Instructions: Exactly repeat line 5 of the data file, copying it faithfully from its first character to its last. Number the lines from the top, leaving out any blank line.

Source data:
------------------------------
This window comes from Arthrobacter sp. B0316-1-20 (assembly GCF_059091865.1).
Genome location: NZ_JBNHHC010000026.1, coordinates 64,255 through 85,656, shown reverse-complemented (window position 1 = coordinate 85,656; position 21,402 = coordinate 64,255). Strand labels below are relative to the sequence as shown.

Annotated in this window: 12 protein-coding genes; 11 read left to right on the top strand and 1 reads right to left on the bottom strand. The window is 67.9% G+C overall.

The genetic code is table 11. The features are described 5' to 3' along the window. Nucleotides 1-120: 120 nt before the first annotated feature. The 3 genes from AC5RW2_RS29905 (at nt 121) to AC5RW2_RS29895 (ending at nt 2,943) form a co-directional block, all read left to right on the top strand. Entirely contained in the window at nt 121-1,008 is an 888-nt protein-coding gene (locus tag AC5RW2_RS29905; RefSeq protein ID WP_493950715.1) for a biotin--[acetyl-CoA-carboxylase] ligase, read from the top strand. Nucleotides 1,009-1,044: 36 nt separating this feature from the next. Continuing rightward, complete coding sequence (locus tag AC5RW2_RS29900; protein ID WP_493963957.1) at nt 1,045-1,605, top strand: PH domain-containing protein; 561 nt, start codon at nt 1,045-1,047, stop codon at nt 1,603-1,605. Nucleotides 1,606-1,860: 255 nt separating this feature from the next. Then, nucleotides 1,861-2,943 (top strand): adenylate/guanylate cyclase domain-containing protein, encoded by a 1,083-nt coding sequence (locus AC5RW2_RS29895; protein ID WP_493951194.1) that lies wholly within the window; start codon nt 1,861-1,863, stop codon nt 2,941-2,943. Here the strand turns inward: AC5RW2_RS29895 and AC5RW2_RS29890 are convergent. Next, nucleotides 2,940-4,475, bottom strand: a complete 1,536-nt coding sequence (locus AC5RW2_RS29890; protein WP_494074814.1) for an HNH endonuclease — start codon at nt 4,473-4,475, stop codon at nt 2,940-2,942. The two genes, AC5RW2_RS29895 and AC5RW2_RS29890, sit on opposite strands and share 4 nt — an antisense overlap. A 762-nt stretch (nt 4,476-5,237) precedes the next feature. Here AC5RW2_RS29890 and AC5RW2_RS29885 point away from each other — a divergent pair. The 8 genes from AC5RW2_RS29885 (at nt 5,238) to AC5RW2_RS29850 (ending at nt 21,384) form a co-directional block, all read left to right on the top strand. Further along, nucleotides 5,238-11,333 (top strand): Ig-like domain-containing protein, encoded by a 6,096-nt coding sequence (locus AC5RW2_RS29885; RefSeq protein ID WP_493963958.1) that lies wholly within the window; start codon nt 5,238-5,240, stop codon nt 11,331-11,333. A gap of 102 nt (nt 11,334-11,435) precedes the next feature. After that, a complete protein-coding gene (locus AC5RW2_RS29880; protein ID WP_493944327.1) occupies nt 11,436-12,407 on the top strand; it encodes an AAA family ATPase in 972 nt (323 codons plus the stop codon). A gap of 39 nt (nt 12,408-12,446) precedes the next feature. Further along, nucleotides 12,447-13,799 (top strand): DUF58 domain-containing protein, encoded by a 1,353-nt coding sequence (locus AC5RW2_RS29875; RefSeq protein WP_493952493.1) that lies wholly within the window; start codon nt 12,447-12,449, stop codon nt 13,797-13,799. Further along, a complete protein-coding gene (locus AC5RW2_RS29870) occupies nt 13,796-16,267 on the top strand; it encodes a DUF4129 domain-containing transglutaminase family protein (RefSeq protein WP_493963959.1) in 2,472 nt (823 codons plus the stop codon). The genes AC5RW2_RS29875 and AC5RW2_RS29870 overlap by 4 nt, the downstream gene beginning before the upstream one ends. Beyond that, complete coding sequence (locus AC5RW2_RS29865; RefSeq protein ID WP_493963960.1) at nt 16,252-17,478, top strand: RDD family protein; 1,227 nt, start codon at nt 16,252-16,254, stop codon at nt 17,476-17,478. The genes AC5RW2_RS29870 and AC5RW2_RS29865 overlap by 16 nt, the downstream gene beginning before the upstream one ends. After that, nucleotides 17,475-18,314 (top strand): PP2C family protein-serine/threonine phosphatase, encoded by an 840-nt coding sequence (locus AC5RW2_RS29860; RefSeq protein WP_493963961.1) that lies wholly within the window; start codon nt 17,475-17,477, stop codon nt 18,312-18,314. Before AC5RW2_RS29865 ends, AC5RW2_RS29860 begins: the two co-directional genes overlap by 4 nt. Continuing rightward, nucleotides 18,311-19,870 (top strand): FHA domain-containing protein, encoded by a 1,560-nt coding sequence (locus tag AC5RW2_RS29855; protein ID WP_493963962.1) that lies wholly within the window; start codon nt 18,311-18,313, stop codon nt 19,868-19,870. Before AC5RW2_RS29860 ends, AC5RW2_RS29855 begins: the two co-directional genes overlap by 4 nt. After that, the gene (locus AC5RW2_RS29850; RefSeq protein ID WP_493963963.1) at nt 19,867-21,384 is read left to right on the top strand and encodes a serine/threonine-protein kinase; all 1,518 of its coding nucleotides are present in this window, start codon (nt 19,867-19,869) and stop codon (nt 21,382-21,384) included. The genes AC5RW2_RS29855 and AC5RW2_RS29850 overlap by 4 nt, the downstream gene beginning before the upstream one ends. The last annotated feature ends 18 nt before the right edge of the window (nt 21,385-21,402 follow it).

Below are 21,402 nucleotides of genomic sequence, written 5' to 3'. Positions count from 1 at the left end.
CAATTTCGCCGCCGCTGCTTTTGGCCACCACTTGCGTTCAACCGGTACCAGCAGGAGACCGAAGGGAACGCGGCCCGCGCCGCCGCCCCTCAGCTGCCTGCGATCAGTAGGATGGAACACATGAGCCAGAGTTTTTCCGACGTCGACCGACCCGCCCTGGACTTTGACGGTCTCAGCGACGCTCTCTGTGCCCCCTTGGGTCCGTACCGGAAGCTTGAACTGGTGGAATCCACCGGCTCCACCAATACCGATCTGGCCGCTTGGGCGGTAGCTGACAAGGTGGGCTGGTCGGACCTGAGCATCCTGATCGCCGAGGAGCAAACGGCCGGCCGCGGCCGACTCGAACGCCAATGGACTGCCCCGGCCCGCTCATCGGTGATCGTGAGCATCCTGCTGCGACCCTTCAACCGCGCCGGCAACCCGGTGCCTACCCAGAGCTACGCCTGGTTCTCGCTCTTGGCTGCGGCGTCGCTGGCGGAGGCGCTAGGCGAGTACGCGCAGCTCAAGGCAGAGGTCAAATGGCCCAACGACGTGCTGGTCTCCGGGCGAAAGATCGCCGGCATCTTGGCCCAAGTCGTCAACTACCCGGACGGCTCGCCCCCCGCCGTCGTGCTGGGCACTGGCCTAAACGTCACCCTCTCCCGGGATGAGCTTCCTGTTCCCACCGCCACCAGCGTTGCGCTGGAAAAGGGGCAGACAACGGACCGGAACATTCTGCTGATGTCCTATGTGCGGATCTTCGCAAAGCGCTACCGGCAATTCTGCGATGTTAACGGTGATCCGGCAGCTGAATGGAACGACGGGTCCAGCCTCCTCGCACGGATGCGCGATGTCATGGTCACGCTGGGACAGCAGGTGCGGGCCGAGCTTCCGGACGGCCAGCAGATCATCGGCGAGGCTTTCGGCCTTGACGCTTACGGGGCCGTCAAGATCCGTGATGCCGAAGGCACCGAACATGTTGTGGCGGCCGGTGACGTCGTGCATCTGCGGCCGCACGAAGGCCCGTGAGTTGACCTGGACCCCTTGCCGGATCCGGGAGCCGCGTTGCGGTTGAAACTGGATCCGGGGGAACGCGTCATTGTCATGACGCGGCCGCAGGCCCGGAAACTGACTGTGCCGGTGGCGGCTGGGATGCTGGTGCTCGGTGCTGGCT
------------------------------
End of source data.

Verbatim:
Below are 21,402 nucleotides of genomic sequence, written 5' to 3'. Positions count from 1 at the left end.